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In Melbourne Shabbat begins Fri 26 May 2017 04:53 PM and ends Sat 27 May 2017 05:52 PM

A word of Torah - Parshat Bo

בס׳ד
ו' שבט ה' אלפים תשע"ג

Parshat Bo has a split personality. It is the culmination of the story of plagues and doom for the Egyptians and the hardest challenge to the newly founded faith of Israel. It represents the beginning of the Torah as a book of laws, starting with Chapter 12, with all the laws that are heavily quoted in the Pesach Seder, the core of the Haggadah text concerning the Pesach offering and observance.

There is an overlap of communication styles as God is on one hand addressing the one exact historical juncture in which the Israelites had to paint the blood of the sacred animal of the Egyptians on their doorpost, clearly and publically declaring their faith in God that He would save them from the dire consequences of that seeming desecration by unleashing the Angel of Death.

On the other hand there is the manner in which God is addressing Jews down the ages to do this service as “an ordinance to you and your child forever. And when your children ask you what is this Seder, you shall say it is Hashem’s Pesach offering that he commanded us to do on the day we left Egypt etc…” It is now when all the action is happening; the rubber is hitting the road that goes into your scrapbook of experiences so that you can witness what and why we do these Jewish acts. It is a snapshot of a very raw moment from our history—it is now, it is fresh! You are enslaved and eke out a meager and fear filled existence. Yet you have a sense of undeniable hope in forces beyond you that somehow have promised you that you will come through this whole and then be compelled to go back and free all others who are badly treated until eternity. You will have an indelible seal of God’s sense that the innocent must never suffer while you stand by.

We went through the experience so that we could tell it at a much later time to those who had not experienced it, to the next generation who must carry this message forward as a sense of purpose and the meaning of our people’s whole existence. It will not make sense to the learner immediately. The teaching about the immediacy of the need for freedom and safety from the dangers of man’s inhumanity to man is not always relevant to every learner in every age. A true understanding of the implications of the story may take a lifetime of Passover Seders. Moreover, Avivah Zornberg teaches in her book “The Particulars of Rapture” that the message was completely lost on the original Israelites who were going through the actual Exodus. They could not reflect on the deep meaning of this terrible experience! They were in a survival mode that few will ever understand.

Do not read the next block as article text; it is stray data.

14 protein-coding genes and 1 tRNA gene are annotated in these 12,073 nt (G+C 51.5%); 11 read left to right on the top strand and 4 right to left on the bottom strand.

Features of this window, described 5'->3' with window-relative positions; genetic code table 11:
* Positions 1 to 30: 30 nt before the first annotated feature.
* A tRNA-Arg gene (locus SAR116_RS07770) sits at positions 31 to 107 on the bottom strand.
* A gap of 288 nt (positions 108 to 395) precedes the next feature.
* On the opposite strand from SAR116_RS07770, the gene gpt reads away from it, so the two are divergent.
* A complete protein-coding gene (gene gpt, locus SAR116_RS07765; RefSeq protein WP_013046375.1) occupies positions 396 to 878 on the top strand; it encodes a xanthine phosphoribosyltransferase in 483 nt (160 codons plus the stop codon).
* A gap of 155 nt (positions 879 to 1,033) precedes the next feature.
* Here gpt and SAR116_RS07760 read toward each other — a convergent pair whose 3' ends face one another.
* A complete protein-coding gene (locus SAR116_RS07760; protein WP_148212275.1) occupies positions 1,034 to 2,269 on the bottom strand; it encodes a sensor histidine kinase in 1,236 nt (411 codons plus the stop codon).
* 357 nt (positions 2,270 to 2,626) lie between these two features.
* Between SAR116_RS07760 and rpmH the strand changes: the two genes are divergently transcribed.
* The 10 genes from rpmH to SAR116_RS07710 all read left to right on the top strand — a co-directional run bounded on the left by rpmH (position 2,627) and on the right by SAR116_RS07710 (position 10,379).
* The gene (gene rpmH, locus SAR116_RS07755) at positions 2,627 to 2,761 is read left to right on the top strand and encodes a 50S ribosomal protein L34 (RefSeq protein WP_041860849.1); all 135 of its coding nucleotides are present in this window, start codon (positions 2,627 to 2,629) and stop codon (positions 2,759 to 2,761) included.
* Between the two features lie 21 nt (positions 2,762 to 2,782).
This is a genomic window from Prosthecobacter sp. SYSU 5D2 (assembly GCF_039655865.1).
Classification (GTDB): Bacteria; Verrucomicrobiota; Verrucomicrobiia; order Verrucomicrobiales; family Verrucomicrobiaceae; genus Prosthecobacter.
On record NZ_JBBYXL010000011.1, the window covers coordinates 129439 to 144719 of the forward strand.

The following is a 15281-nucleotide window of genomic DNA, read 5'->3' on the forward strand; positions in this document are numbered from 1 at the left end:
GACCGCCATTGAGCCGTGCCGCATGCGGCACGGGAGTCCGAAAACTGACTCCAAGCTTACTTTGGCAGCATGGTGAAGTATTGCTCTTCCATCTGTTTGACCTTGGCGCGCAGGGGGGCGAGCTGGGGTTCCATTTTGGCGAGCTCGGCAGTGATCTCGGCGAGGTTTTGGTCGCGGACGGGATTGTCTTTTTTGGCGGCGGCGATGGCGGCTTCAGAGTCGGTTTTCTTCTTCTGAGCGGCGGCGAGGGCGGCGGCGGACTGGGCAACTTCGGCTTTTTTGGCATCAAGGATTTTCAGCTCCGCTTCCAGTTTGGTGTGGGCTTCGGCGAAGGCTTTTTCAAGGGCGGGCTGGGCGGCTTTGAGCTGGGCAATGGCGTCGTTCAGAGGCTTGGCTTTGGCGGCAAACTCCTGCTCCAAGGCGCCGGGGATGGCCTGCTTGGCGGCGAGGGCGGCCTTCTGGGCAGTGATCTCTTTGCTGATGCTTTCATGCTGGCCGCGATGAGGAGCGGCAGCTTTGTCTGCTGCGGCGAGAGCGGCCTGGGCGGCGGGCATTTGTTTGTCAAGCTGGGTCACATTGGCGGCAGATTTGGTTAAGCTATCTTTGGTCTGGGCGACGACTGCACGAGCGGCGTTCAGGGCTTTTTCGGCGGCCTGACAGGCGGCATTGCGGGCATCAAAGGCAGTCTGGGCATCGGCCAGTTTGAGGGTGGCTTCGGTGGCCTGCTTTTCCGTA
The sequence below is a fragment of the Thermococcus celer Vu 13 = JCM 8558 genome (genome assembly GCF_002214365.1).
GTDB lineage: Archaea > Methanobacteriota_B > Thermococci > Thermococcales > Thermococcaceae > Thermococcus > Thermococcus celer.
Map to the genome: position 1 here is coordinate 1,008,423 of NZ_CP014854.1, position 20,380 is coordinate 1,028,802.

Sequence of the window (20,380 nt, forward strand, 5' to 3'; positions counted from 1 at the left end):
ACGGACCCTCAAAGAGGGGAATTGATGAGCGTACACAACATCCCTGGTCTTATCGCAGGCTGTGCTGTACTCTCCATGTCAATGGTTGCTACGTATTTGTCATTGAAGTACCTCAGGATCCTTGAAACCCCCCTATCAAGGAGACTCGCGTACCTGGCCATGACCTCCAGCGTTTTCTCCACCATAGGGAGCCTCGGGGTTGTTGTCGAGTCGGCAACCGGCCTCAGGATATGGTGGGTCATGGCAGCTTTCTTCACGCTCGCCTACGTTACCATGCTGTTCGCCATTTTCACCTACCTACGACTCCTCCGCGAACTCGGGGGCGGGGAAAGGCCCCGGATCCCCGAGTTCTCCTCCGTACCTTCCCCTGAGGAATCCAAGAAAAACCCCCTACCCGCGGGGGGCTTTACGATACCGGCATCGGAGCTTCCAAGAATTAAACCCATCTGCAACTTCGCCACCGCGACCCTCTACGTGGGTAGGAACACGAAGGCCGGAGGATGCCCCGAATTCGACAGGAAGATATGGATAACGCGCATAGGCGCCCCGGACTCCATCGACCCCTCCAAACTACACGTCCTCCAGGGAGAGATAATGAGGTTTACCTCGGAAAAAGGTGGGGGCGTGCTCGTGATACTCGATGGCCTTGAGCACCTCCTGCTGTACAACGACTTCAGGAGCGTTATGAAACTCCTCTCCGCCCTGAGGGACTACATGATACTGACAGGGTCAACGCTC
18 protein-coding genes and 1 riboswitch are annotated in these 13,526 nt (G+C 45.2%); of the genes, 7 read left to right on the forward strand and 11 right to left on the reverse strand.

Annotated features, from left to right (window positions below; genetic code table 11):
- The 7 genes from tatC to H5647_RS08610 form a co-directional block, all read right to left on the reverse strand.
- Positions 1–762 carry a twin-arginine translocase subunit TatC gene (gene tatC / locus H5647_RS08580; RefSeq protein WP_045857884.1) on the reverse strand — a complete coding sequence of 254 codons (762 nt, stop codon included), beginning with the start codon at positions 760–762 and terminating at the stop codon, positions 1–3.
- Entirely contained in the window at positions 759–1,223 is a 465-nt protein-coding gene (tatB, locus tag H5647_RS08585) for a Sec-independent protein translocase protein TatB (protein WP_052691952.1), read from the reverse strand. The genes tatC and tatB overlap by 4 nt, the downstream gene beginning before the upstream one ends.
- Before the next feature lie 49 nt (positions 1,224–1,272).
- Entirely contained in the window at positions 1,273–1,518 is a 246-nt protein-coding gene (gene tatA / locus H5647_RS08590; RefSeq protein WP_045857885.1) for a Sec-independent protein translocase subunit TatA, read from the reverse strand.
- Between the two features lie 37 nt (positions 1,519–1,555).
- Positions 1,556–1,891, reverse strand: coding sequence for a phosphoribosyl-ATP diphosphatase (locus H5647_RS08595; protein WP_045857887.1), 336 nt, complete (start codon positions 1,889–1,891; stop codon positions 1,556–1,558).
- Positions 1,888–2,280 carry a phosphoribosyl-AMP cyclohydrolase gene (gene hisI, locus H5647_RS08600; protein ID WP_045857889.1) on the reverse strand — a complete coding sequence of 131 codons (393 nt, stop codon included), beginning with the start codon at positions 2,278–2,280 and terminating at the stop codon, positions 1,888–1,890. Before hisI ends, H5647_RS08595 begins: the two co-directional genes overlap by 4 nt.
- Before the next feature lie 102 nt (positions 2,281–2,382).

All too many of our people lived under totalitarian regimes. It takes many generations to make anything approaching sense to senseless acts of brutality. But the commandment concerning the Passover ritual is a way to simulate the emergency—we need to awaken the miraculous nature of our own freedom and feel empathy with those struggling for freedom and a dignified life around the planet. It is in the telling of the story that we redeem the enslaved, give meaning to the suffering and motivate ourselves to action.

Many things we do as Jews are so reasonable that we think the world always had those sensible laws and legal systems in place to enforce them. We have been the stewards of normative moral thinking for so long we cannot conceptualize a world before these ideas were accepted as common. The Torah was given to human beings who had their egos crushed in order to bring them to the place to accept help from outside, to be vulnerable enough to hear eternal truth and to accept the mission of always being the ones to be hurt, never ones to hurt others if we can help it. We learn that our instinct/urge to act “natural” according to the law of the jungle (survival of the fittest/eat or be eaten) was exactly wrong! In order to be truly human, the Torah taught a way of being super-natural, to work with our human nature but also condition ourselves to know the eternal truth and to inculcate it into our consciousness. This could not have happened at the time of the Exodus. It took many retellings over the millennia for us to appreciate the “Grand Narrative”, as Avivah Zornberg calls it. This is the essence of Midrash and it is a process in which we participate and add our own unique voice and chapter.

The Parasha asks us to teach history along with idea and practice: “And it came to pass that at the end of four hundred and thirty years, on the very same day they entered 430 years before, it came to pass that the host of the Lord went out from the land of Egypt. It was a night of watching unto the Lord for all the Children of Israel throughout their generations. And the Lord said to Moshe and Aaron: This is the ordinance of the Passover…” (Exodus 12:41-43) It goes on to say that no alien may eat of the Pesach offering. Only men that were circumcised may eat of it etc. “Look,” says God in the Parasha. “This is about passing down the essence of what it means to be Jewish to the next generation. For that, I will watch this night each generation for who shows up for dinner. You have to declare you are in or out by buying into the history and the struggle for the bedrock upon which all those nice morals rest. No excuses. You did your job if you inculcated the lessons yourself and have carried it forth to the next generation and you can answer their questions.” This is a very moving Parasha unless you only go for the “universal” lessons. We need to refuel our particularism every year by reading this Parasha. It is an early preparation for Pesach.

 

Shabbat Shalom,

 

Tzipi


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